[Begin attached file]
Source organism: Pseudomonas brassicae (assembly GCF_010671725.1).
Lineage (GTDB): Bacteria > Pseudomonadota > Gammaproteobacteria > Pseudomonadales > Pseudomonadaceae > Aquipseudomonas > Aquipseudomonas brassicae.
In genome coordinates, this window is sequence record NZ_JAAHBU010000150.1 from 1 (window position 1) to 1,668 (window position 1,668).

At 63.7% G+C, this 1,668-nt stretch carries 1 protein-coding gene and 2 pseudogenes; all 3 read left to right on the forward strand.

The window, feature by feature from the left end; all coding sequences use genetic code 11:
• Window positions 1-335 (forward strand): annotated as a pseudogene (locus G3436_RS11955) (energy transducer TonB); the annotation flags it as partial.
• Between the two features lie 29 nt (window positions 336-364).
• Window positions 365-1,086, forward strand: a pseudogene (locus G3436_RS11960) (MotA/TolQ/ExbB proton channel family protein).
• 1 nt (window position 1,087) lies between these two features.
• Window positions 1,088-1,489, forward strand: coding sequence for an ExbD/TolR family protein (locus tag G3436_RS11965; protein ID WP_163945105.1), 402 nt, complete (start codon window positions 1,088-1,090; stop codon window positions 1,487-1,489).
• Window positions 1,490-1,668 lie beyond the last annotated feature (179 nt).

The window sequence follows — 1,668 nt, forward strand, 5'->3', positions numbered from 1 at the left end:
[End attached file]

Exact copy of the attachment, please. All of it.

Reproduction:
Source organism: Pseudomonas brassicae (assembly GCF_010671725.1).
Lineage (GTDB): Bacteria > Pseudomonadota > Gammaproteobacteria > Pseudomonadales > Pseudomonadaceae > Aquipseudomonas > Aquipseudomonas brassicae.
In genome coordinates, this window is sequence record NZ_JAAHBU010000150.1 from 1 (window position 1) to 1,668 (window position 1,668).

At 63.7% G+C, this 1,668-nt stretch carries 1 protein-coding gene and 2 pseudogenes; all 3 read left to right on the forward strand.

The window, feature by feature from the left end; all coding sequences use genetic code 11:
• Window positions 1-335 (forward strand): annotated as a pseudogene (locus G3436_RS11955) (energy transducer TonB); the annotation flags it as partial.
• Between the two features lie 29 nt (window positions 336-364).
• Window positions 365-1,086, forward strand: a pseudogene (locus G3436_RS11960) (MotA/TolQ/ExbB proton channel family protein).
• 1 nt (window position 1,087) lies between these two features.
• Window positions 1,088-1,489, forward strand: coding sequence for an ExbD/TolR family protein (locus tag G3436_RS11965; protein ID WP_163945105.1), 402 nt, complete (start codon window positions 1,088-1,090; stop codon window positions 1,487-1,489).
• Window positions 1,490-1,668 lie beyond the last annotated feature (179 nt).

The window sequence follows — 1,668 nt, forward strand, 5'->3', positions numbered from 1 at the left end: